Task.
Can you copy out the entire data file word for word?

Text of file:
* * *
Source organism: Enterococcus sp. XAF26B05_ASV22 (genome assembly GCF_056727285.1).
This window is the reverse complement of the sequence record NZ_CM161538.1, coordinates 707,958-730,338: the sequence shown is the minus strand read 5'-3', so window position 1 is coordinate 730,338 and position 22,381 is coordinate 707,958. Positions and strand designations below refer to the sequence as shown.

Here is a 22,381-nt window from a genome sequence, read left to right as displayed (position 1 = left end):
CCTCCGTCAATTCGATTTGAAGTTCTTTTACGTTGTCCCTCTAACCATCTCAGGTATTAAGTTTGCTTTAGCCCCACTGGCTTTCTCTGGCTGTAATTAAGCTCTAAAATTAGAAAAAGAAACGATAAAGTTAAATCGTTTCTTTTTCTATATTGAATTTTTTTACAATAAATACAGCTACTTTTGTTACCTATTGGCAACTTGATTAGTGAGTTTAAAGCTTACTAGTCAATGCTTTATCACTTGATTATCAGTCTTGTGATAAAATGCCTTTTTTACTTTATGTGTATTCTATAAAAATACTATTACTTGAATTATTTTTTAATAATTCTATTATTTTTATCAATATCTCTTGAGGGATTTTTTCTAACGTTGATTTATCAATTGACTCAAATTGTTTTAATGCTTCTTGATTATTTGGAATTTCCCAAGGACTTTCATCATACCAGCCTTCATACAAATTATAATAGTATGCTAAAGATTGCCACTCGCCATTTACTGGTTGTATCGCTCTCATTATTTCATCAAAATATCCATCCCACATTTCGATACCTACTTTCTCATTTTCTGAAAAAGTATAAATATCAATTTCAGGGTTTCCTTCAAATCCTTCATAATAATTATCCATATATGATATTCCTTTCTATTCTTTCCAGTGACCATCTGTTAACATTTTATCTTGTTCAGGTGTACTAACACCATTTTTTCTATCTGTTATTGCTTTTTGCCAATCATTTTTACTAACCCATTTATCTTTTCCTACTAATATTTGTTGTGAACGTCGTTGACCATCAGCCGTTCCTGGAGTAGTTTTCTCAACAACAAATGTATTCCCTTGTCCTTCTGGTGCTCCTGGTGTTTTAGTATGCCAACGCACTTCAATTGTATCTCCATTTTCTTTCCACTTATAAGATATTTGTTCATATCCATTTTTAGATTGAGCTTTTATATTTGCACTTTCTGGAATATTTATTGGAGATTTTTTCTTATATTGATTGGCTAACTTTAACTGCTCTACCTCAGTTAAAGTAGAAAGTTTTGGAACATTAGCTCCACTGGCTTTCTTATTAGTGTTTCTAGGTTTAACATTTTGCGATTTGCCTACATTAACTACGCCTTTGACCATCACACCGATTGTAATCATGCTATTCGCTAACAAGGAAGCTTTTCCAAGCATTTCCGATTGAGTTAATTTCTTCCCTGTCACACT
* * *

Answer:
Source organism: Enterococcus sp. XAF26B05_ASV22 (genome assembly GCF_056727285.1).
This window is the reverse complement of the sequence record NZ_CM161538.1, coordinates 707,958-730,338: the sequence shown is the minus strand read 5'-3', so window position 1 is coordinate 730,338 and position 22,381 is coordinate 707,958. Positions and strand designations below refer to the sequence as shown.

Here is a 22,381-nt window from a genome sequence, read left to right as displayed (position 1 = left end):
CCTCCGTCAATTCGATTTGAAGTTCTTTTACGTTGTCCCTCTAACCATCTCAGGTATTAAGTTTGCTTTAGCCCCACTGGCTTTCTCTGGCTGTAATTAAGCTCTAAAATTAGAAAAAGAAACGATAAAGTTAAATCGTTTCTTTTTCTATATTGAATTTTTTTACAATAAATACAGCTACTTTTGTTACCTATTGGCAACTTGATTAGTGAGTTTAAAGCTTACTAGTCAATGCTTTATCACTTGATTATCAGTCTTGTGATAAAATGCCTTTTTTACTTTATGTGTATTCTATAAAAATACTATTACTTGAATTATTTTTTAATAATTCTATTATTTTTATCAATATCTCTTGAGGGATTTTTTCTAACGTTGATTTATCAATTGACTCAAATTGTTTTAATGCTTCTTGATTATTTGGAATTTCCCAAGGACTTTCATCATACCAGCCTTCATACAAATTATAATAGTATGCTAAAGATTGCCACTCGCCATTTACTGGTTGTATCGCTCTCATTATTTCATCAAAATATCCATCCCACATTTCGATACCTACTTTCTCATTTTCTGAAAAAGTATAAATATCAATTTCAGGGTTTCCTTCAAATCCTTCATAATAATTATCCATATATGATATTCCTTTCTATTCTTTCCAGTGACCATCTGTTAACATTTTATCTTGTTCAGGTGTACTAACACCATTTTTTCTATCTGTTATTGCTTTTTGCCAATCATTTTTACTAACCCATTTATCTTTTCCTACTAATATTTGTTGTGAACGTCGTTGACCATCAGCCGTTCCTGGAGTAGTTTTCTCAACAACAAATGTATTCCCTTGTCCTTCTGGTGCTCCTGGTGTTTTAGTATGCCAACGCACTTCAATTGTATCTCCATTTTCTTTCCACTTATAAGATATTTGTTCATATCCATTTTTAGATTGAGCTTTTATATTTGCACTTTCTGGAATATTTATTGGAGATTTTTTCTTATATTGATTGGCTAACTTTAACTGCTCTACCTCAGTTAAAGTAGAAAGTTTTGGAACATTAGCTCCACTGGCTTTCTTATTAGTGTTTCTAGGTTTAACATTTTGCGATTTGCCTACATTAACTACGCCTTTGACCATCACACCGATTGTAATCATGCTATTCGCTAACAAGGAAGCTTTTCCAAGCATTTCCGATTGAGTTAATTTCTTCCCTGTCACACT